Fact Checking Governor Rauner

Frank Manzo IV is the Policy Director of the Illinois Economic Policy Institute (ILEPI). Visit ILEPI at www.illinoisepi.org or follow ILEPI on Twitter @illinoisEPI.

Today the Illinois Economic Policy Institute (ILEPI) released A Turnaround or a Turn Aground? Fact Checking Governor Rauner’s First Claims (PDF). The report evaluates statements made by new Governor Bruce Rauner during his first month in office. Governor Rauner’s ambitious policy agenda aims to fix Illinois’ fiscal crisis mainly through a constitutional amendment on public sector pensions, changes to the state’s tax code, and adjustments to the state’s labor laws– including banning political contributions from certain labor unions and implementing local right-to-work laws which reduce the power of unions. Would his proposals, if enacted, accomplish his goal of making Illinois a “competitive” and “compassionate” state? Are his policy proposals supported by evidence and fact? Of the eleven claims analyzed, ILEPI finds that:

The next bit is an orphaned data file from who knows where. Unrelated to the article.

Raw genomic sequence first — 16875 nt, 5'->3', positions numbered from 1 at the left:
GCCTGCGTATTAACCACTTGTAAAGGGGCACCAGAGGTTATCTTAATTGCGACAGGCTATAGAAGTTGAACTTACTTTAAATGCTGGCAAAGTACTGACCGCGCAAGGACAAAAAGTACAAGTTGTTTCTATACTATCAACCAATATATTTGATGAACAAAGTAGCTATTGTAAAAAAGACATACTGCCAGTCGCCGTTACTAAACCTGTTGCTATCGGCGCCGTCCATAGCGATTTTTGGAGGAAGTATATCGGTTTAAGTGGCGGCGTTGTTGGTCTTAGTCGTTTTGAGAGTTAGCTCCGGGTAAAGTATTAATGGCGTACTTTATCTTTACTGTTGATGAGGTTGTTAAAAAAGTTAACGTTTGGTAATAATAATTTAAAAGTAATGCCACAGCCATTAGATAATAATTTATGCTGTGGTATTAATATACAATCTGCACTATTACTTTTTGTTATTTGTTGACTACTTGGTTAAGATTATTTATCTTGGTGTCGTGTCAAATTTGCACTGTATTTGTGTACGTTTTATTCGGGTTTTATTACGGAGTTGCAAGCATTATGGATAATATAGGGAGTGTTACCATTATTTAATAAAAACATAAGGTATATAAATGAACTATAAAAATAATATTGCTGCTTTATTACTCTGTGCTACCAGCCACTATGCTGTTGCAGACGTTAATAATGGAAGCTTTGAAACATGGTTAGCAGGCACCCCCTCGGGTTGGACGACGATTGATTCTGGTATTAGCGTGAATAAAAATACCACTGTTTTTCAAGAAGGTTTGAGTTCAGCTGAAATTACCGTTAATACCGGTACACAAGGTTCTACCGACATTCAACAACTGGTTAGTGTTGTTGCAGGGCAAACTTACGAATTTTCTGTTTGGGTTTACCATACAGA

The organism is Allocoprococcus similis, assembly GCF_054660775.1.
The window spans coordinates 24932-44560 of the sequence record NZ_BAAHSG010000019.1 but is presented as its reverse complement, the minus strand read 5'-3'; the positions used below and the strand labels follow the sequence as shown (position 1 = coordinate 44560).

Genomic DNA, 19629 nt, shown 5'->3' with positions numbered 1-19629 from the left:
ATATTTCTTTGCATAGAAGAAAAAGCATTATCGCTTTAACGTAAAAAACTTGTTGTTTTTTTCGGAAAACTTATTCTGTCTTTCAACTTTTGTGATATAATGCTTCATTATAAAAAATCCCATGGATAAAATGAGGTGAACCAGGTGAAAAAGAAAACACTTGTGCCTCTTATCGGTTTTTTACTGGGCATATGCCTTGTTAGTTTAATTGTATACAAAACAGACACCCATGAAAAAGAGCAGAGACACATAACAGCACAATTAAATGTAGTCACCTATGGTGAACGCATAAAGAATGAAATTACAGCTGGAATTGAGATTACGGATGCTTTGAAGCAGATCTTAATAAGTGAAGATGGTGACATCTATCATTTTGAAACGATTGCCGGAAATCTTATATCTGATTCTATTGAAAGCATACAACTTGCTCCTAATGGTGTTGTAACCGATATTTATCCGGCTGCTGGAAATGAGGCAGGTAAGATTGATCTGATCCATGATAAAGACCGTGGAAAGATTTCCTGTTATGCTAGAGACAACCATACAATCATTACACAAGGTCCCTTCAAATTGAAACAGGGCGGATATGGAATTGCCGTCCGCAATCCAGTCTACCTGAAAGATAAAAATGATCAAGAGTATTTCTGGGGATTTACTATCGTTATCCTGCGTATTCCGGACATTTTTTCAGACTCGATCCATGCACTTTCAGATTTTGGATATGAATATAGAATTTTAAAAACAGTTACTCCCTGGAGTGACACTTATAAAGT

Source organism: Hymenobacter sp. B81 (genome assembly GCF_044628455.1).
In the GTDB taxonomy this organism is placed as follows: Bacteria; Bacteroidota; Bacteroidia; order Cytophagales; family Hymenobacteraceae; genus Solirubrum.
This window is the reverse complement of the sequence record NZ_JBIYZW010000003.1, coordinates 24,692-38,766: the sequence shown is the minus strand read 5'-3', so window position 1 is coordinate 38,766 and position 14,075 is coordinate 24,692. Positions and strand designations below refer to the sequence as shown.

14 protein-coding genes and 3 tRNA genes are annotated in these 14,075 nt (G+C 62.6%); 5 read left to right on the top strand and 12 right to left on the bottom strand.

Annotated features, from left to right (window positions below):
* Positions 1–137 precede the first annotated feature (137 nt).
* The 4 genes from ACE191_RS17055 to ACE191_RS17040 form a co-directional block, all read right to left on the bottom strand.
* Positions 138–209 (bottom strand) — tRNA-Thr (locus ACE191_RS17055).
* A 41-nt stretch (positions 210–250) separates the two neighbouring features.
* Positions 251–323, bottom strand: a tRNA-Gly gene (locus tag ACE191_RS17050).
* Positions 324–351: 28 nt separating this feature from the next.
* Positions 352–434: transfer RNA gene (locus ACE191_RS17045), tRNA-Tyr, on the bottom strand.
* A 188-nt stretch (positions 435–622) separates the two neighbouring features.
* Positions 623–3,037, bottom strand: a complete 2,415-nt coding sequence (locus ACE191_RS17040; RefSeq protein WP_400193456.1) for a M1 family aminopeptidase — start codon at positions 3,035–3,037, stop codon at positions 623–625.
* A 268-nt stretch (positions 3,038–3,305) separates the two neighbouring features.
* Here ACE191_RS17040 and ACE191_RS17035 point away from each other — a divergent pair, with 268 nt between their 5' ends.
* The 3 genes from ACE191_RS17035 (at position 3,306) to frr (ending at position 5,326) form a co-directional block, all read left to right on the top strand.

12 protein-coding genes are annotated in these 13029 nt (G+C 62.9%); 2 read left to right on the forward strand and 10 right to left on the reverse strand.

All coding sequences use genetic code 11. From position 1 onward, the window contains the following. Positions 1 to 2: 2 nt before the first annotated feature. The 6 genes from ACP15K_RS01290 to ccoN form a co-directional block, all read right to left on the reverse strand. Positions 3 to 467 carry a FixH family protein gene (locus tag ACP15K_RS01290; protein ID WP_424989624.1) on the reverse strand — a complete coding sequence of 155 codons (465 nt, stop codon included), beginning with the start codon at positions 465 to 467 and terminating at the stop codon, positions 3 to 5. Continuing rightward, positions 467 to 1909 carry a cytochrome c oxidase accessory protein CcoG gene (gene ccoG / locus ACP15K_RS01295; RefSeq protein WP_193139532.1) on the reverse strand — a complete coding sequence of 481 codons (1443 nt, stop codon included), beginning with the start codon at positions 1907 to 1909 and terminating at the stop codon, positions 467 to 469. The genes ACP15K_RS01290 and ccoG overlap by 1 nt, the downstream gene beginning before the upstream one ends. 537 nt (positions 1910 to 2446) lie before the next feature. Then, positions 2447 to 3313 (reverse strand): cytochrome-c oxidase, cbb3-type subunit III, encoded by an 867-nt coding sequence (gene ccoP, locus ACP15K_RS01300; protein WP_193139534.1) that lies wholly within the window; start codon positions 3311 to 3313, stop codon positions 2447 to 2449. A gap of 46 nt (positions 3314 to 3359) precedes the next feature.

• Two (18.2 percent) were found to be true,
  • Three (27.3 percent) were rated as only half true, and
  • Six (54.5 percent) were deemed to be false.

A summary of the fact check is below:

ONLY HALF TRUE: Illinois Job Creation Lags Behind Neighboring States

Rauner’s numbers are misleading and may be out of date. While the Illinois labor market has lagged slightly behind the economies of neighboring states, the actual disparity is much smaller than Rauner suggests. The largest year-over-year unemployment rate decline in America occurred in Illinois, where the unemployment rate fell by 2.7 percentage points. Using correct payroll data, this claim is found to be only half true.

FALSE: Illinois is Currently a Bad Place to Do Business

Outcomes matter. Rauner uses rankings of corporate executives to suggest that Illinois is a terrible place to do business, but the claims have no predictive power of a state’s unemployment rate and are negatively correlated with average wages in a state. A good state for business should be statistically related to lower unemployment and higher worker wages. The appropriate policy is to attract high-road employers with sound infrastructure and a skilled workforce. After completing the rest of the story, the claim that Illinois is a bad state in which to do business is found to be false.

TRUE: Raising the Minimum Wage to $10.00 Will Increase Earnings